Chesapeake Energy confirms federal inquiry of Michigan land deals
In regulatory filings, Chesapeake Energy Corp. said a federal grand jury is looking into the company's acquisition of land and leases in Michigan in 2010.
The federal government has opened an antitrust investigation of Chesapeake Energy Corp. over land and lease deals in Michigan, the Oklahoma City company confirmed Thursday.
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In regulatory filings, Chesapeake said it received a subpoena from a field office of the U.S. Department of Justice's antitrust division. Federal prosecutors in the Western District of Michigan have opened a federal grand jury inquiry into the purchase and lease of oil and gas rights.
Chesapeake also said several state government agencies have asked for documents in connection with oil and gas leases. It did not provide additional details.
“Chesapeake intends to provide information in response to these investigations, and its board of directors is conducting an internal review of the matter,” Chesapeake said in the filing.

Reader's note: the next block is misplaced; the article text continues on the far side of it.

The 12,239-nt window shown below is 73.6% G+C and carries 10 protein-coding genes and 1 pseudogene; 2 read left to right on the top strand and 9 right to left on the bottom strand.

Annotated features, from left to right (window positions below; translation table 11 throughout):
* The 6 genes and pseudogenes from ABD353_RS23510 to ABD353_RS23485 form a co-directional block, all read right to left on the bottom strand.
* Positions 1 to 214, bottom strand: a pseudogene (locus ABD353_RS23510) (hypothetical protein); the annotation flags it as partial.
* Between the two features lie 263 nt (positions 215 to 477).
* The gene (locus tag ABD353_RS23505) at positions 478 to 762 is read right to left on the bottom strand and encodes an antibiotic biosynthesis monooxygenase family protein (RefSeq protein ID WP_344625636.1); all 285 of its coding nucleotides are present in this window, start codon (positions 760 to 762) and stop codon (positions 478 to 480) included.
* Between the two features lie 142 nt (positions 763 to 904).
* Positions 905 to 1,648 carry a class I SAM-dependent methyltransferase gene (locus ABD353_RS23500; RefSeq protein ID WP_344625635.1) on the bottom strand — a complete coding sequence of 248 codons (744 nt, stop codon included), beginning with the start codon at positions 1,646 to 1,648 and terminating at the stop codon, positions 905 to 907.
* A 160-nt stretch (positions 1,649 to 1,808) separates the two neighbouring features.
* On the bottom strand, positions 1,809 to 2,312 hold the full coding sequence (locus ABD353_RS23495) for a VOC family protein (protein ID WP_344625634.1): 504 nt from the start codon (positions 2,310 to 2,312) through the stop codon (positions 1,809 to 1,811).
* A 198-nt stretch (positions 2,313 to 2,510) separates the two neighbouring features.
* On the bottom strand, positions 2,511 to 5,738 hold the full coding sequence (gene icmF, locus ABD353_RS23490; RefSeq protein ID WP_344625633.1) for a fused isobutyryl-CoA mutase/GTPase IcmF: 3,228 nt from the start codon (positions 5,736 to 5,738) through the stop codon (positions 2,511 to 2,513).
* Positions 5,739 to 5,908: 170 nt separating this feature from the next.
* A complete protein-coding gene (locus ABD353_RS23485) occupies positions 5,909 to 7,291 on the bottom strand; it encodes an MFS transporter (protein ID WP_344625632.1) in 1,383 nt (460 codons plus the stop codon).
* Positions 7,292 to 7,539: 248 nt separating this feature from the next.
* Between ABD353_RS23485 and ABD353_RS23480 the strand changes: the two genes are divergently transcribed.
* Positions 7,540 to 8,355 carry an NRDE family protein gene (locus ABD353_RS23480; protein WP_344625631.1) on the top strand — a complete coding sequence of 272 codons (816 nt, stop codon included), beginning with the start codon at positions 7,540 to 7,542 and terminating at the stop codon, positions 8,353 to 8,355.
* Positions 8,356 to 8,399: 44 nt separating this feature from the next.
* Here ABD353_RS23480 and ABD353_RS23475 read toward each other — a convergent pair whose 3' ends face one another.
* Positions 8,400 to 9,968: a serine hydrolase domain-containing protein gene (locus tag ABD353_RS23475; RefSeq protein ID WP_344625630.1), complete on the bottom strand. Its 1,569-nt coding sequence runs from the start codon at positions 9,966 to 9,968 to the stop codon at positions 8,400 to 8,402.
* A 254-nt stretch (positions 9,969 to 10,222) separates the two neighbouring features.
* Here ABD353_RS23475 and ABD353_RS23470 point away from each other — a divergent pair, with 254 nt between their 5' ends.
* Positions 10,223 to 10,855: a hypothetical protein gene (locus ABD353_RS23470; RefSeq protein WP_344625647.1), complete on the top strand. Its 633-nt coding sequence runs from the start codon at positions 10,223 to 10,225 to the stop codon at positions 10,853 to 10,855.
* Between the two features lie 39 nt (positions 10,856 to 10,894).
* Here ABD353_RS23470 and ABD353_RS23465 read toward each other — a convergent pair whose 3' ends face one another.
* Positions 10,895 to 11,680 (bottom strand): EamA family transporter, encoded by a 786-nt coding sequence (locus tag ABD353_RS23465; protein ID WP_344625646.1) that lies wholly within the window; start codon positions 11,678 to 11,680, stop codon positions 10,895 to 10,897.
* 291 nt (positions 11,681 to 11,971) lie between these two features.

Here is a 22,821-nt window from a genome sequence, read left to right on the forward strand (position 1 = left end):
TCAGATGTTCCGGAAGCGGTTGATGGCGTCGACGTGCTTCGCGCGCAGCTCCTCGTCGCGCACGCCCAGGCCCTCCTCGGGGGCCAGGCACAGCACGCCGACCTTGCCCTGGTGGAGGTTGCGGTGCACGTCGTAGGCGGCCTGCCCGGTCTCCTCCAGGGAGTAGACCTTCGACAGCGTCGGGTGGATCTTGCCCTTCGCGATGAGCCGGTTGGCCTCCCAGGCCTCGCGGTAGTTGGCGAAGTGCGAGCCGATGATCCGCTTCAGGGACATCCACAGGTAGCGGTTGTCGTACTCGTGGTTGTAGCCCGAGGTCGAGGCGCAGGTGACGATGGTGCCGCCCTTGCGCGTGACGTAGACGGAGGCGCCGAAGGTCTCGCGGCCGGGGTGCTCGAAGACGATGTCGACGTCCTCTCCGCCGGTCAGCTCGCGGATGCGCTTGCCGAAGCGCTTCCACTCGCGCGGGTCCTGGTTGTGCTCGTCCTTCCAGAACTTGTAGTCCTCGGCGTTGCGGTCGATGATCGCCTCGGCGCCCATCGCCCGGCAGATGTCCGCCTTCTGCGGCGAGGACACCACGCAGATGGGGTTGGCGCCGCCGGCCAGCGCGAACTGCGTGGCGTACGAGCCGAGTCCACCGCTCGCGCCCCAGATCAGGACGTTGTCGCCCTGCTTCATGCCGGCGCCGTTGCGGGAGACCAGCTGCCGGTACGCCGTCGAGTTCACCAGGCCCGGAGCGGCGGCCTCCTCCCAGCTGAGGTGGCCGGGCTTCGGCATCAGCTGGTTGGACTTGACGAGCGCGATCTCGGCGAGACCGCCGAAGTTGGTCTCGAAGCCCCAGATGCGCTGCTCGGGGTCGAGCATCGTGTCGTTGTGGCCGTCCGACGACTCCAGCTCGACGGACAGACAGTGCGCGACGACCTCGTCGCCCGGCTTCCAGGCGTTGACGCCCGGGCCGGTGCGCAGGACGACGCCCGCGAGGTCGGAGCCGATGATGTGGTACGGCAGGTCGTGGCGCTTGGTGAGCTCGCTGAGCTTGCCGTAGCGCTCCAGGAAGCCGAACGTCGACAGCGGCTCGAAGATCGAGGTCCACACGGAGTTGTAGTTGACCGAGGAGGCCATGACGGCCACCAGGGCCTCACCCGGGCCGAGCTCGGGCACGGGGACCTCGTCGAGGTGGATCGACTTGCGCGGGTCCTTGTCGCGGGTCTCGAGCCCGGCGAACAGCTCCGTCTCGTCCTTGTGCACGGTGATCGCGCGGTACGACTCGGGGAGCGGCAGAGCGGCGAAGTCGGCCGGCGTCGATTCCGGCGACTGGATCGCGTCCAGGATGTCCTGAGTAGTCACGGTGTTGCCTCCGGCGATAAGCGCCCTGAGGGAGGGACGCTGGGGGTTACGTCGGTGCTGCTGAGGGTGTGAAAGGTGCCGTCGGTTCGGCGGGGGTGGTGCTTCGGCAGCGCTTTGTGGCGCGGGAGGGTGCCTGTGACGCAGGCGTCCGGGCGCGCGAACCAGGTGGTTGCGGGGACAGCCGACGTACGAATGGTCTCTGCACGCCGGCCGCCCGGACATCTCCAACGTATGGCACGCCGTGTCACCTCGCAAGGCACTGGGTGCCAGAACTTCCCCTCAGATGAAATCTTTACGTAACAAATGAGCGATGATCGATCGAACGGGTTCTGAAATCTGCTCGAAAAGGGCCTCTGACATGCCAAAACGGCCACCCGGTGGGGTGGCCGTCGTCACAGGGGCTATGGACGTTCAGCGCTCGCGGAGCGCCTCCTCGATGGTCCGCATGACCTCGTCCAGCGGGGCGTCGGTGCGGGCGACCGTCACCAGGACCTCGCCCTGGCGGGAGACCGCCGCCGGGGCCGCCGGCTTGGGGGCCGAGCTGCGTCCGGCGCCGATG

The disclosure follows reports by Reuters in June that detailed possible collusion on land deals in Michigan with Canadian natural gas giant Encana Corp. The news agency published emails showing Chesapeake CEO Aubrey McClendon directed employees to work with Encana to reduce the cost of land acquisitions in Michigan's Collingwood play in 2010.
Chesapeake said it explored a possible joint venture with Encana to secure leases in Michigan. The joint venture never materialized.
Chesapeake officials did not respond to requests for comment.
Jake Dollarhide, CEO of Tulsa-based Longbow Asset Management Co., said news of the federal grand jury investigation comes after several weeks of relative calm for Chesapeake shareholders. The company's stock closed at $20.31 on Thursday, up 41 cents. The regulatory filing came after markets closed.